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Cushing's... What is that?

Updated: Dec 12, 2019

There are so many different hormones racing around in the body at any given moment. This is the same for humans and animals alike. The balance of these hormones is what keeps our bodies functioning correctly and everything working as it it should. Cushing's is a disease that affects the adrenal glands and/or the pituitary gland. Lets talk about normal, before we go through abnormal.

Normal Process for steroid hormone production

The pituitary gland which is at the base of the brain recognizes that the steroid hormone in the body is low/high and makes adjustments. When it is low, the pituitary sends a signal to the adrenal glands to make more steroid and send it through the body. Then once there is enough or too much it sends another signal to stop the production. Cortisol helps to increase the blood sugar level as well as metabolism. It also helps to suppress the immune system when necessary. High levels of this can indicate stress in animals, but without this hormone animals can't survive.

What causes Cushing's

Cushing's a disease that causes an increase in the amount of steroid hormone in the body. In animals it is commonly associated with a tumor of the pituitary that stimulates too much production in the adrenal glands. But it can also be caused by adrenal gland tumors. Basically the pituitary has no off switch so steroid is continually produced. Therefore the body has a very high amount of circulating steroid and has no way to stop the signal to keep producing. Some signs of cushings that are the change in hair coat of animals. The hair becomes very curly as can be seen in the horse below. They will also drink more and urinate more.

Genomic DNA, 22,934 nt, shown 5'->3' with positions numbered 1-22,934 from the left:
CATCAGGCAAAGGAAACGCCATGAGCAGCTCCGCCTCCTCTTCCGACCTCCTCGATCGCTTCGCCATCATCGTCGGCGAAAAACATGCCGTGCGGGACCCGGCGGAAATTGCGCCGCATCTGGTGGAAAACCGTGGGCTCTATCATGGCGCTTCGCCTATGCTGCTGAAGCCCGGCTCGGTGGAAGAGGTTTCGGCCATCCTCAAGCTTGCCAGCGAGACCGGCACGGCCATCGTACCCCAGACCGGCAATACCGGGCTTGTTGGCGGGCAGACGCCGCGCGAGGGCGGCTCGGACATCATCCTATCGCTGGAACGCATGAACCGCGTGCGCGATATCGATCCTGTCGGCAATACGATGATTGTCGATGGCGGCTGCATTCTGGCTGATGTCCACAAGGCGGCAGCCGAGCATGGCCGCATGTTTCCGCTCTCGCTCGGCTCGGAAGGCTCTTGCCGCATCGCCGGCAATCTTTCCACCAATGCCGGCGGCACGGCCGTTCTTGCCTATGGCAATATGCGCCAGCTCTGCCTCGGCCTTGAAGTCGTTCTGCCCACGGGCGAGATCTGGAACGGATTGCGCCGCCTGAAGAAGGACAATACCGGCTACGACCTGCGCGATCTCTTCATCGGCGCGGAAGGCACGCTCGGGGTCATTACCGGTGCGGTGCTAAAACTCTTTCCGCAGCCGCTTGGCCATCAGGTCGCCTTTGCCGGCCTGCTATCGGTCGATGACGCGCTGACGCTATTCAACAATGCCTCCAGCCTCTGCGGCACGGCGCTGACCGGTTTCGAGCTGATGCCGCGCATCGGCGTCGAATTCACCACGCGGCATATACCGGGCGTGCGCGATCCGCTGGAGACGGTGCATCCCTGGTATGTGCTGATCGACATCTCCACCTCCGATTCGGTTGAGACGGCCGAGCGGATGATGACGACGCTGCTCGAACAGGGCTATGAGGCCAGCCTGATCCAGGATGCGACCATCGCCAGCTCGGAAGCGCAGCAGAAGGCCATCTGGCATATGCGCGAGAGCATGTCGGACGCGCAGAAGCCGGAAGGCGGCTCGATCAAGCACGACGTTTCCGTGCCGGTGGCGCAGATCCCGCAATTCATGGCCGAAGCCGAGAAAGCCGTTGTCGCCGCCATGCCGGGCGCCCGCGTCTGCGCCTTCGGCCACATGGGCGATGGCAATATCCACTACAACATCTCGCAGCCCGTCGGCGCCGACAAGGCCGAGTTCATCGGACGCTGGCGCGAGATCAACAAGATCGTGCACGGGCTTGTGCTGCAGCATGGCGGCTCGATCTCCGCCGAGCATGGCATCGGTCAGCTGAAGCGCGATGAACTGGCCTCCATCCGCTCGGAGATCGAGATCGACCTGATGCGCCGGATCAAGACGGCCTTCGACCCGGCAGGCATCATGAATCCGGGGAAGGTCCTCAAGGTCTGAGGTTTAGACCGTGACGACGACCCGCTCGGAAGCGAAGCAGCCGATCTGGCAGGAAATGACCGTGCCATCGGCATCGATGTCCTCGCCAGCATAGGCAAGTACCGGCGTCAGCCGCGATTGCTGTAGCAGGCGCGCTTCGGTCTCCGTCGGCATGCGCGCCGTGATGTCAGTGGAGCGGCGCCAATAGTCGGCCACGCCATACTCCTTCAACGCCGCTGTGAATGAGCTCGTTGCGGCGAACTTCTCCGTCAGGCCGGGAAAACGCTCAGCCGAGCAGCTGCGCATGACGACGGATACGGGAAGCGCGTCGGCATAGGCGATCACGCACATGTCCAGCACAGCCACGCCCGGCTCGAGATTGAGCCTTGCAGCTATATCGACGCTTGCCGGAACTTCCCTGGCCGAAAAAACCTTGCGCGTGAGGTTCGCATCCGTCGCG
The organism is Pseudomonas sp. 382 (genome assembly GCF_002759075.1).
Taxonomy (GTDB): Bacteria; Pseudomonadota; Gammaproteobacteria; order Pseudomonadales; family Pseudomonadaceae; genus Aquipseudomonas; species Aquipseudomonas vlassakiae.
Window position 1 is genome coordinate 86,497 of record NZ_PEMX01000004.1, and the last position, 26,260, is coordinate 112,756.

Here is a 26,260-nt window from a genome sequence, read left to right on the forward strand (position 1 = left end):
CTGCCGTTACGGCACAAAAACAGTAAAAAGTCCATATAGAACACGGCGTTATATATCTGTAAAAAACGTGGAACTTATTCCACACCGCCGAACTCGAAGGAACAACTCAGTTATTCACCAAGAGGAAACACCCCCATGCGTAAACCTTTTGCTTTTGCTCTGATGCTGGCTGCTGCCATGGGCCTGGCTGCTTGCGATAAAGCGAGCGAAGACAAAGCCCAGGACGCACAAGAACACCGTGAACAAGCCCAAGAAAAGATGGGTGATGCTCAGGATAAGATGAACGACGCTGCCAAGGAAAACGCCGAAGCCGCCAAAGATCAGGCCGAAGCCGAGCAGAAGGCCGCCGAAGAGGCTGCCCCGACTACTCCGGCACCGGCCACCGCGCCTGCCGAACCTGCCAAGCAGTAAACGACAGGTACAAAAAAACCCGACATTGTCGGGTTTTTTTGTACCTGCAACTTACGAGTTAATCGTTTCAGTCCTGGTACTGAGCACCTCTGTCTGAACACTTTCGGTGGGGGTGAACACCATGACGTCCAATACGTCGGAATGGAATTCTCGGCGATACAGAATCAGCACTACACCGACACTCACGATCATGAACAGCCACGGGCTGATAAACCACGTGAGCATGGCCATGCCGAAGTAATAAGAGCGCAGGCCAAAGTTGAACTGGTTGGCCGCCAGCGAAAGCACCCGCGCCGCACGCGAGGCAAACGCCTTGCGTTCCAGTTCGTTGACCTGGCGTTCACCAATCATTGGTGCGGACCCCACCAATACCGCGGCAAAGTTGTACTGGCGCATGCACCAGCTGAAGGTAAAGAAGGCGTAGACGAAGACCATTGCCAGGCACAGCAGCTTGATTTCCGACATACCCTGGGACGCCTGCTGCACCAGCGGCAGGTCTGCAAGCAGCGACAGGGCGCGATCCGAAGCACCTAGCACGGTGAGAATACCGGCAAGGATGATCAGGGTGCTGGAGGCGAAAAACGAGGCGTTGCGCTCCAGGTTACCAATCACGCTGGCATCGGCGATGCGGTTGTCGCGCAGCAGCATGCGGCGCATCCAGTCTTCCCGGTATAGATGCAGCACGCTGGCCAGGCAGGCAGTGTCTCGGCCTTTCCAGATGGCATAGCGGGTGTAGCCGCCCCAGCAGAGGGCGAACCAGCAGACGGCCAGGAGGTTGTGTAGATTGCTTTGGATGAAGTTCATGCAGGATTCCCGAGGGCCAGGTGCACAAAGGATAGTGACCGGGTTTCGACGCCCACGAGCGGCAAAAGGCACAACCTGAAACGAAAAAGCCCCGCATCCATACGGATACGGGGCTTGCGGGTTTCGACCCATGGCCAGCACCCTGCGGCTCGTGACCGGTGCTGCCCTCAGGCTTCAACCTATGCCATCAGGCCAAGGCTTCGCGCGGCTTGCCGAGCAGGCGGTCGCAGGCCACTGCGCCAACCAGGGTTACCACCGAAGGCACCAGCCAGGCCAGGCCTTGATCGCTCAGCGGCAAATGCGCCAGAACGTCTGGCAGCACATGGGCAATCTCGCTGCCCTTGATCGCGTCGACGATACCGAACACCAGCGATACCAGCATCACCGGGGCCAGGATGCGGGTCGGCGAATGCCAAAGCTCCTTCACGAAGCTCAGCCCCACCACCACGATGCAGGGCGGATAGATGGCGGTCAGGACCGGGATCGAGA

How to test for Cushing's

There are a couple of different tests that can be run to see if your pet has cushing's. One test that is used is the ACTH stimulating test. ACTH is produced by the pituitary and it is what signals the adrenal to produce more steroid. You take a blood test to measure the cortisol level to start. You then stimulate the body with cortrosin which will stimulate ACTH production. Then you take another blood sample to measure cortisol in 30-60 minutes. Depending your results that can be interpreted by your veterinarian, this can determine if your pet has cushing's. You can also do a suppression test. Which instead of stimulating the immune system, you suppress it instead. This can also give you results to be interpreted by your vet.

How to treat Cushing's

Cushings is commonly seen in dogs and horses. There are a different of different drugs that can be used to treat this diesase. There is no cure, so these medications are a lifelong treatment to manage this disease. Most animals do really well with the medication. The different drugs are called vetoryl and pergolide depending on what animal you are treating. Seek advice from your veterinarian for the correct treatment plan for your animal and what works best.

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